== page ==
How Technology Is Revolutionising Safety At Sea

When any mode of transport is controlled by man, no matter how great the systems, no matter how experienced the captain or pilot, there is always the matter of human error. The Technical Research Centre of Finland (VTT), is currently developing new technology to minimise that risk as much as possible.

The development of safe steering for the remote monitored and controlled autonomous ships could well be the future of shipping, but is it a safer future of shipping?

So What Exactly Does This Mean?

It sounds great, very technical, but what does this actually entail? To put it simply, this means that the ships of the future will be mainly controlled by artificial intelligence (AI). The navigation systems and ships autopilots will steer the ship automatically. However, having said that, this doesn’t mean that man will be taken totally out of the equation.

These new ‘autonomous’ vessels may well be unmanned, but they will be monitored and controlled on demand by professionals based on dry land. The biggest challenge here it to ensure that these new ship navigation systems can control ships in all the various situations in which they may find themselves.

This shouldn’t be a problem for the VTT, as they have a vast understanding of autonomous ship research, especially where safety and reliability are concerned. So, not only should this autopilot enable the ship to run a specified pre-programmed route, but it should also perform evasive manoeuvers should it be needed, so it is fit for purpose under the International Regulations for Preventing Collisions at Sea.

The Apilot Autopilot

So what is the Apilot Autopilot and how exactly does it work? Well, currently the design by VTT has three modes: The Track Mode, the Heading Mode and the Slow Joystick Control.

The first of the modes is Track Mode. The Apilot is programmed to steer the ship on a previously agreed route. However, should the ship detect another vessel or obstacle in the course of its route, then it will automatically switch to the second of its modes – the Heading Mode.

Heading Mode is what enables the autopilot to avoid collisions with vessels or obstacles that are in the path of the designated route. It makes small changes in the heading of the ship to a clear pathway, and as soon as all is safe, it then returns back to its original Track Mode.

Finally, there’s Joystick Mode, which adjusts the control and propulsion equipment to cope with the low speed procedures, such as manoeuvring sideways into the dock.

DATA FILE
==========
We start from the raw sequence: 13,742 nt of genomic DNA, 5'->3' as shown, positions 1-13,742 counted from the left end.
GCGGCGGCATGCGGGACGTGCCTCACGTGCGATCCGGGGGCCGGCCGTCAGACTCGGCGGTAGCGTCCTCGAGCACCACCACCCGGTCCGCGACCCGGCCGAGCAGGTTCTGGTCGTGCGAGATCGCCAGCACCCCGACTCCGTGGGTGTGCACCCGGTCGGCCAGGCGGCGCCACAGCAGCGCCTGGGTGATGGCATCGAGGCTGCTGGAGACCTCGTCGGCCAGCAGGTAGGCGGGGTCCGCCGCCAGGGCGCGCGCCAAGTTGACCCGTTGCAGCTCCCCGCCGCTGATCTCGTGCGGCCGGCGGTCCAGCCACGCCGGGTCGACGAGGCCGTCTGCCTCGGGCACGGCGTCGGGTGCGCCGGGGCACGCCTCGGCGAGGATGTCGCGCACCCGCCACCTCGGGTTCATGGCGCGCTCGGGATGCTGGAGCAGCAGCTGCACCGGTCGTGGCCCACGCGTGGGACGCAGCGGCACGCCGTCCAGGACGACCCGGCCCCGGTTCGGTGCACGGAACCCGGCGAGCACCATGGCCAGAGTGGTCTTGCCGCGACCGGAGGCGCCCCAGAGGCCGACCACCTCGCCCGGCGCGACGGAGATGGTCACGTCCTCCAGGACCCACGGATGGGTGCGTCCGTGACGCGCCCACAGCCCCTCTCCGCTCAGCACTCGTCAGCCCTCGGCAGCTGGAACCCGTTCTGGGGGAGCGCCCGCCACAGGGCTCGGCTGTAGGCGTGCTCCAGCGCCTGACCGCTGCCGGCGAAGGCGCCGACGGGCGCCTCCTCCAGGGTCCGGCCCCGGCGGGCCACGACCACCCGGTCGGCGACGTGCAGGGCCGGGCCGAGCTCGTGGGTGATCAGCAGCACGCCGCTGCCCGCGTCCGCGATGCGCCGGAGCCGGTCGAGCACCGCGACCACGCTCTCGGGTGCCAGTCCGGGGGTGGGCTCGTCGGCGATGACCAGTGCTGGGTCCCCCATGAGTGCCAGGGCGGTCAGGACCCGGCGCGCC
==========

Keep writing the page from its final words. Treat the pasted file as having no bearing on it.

Whatever mode it is in; the autopilot is there to ensure that the ship always remains within a set distance from the original designated route. Should this not be the case, and the distance is exceeded at any point then a warning system is set off and control must be taken of the ship remotely, by the on land professionals.

Will People Still Get the Final Say?

Because of so many different factors that must be taken into account, people can never be totally removed from the equation. There are many different human factors that need to be taken into account when designing this new remote monitoring and control of the autonomous vessels.

With new concepts for the bridges and remote shore control centres of these futuristic vessels, the main aim is to make sure all operations are safer, more efficient and have the best possible solutions available from the most up to date technology.

The Future

Does this mean safer shipping in the future? Taking out a lot of room for human error is always going to mean there’s a smaller chance of accidents occurring, although the fact that humans will still be involved cannot remove this problem completely. Technology within every mode of transport has improved the safety, and this should be no different on these new vessels of the future.

With testing currently taking place in Helsinki, and discussions being held at MSC, highlighting the amount of safety and legal issues that still need to be resolved before it becomes a reality, it won’t be happening in the immediate future. However, should all go to plan and we could see the unmanned ships becoming reality by 2030.

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